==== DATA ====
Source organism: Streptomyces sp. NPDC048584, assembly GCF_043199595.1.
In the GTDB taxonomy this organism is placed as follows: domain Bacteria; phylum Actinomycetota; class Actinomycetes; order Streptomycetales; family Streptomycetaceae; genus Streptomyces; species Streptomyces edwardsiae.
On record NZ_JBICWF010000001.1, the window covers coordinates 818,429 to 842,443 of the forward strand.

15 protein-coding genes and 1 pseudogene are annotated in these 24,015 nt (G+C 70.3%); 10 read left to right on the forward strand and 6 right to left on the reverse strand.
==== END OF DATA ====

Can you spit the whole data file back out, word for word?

Source organism: Streptomyces sp. NPDC048584, assembly GCF_043199595.1.
In the GTDB taxonomy this organism is placed as follows: domain Bacteria; phylum Actinomycetota; class Actinomycetes; order Streptomycetales; family Streptomycetaceae; genus Streptomyces; species Streptomyces edwardsiae.
On record NZ_JBICWF010000001.1, the window covers coordinates 818,429 to 842,443 of the forward strand.

15 protein-coding genes and 1 pseudogene are annotated in these 24,015 nt (G+C 70.3%); 10 read left to right on the forward strand and 6 right to left on the reverse strand.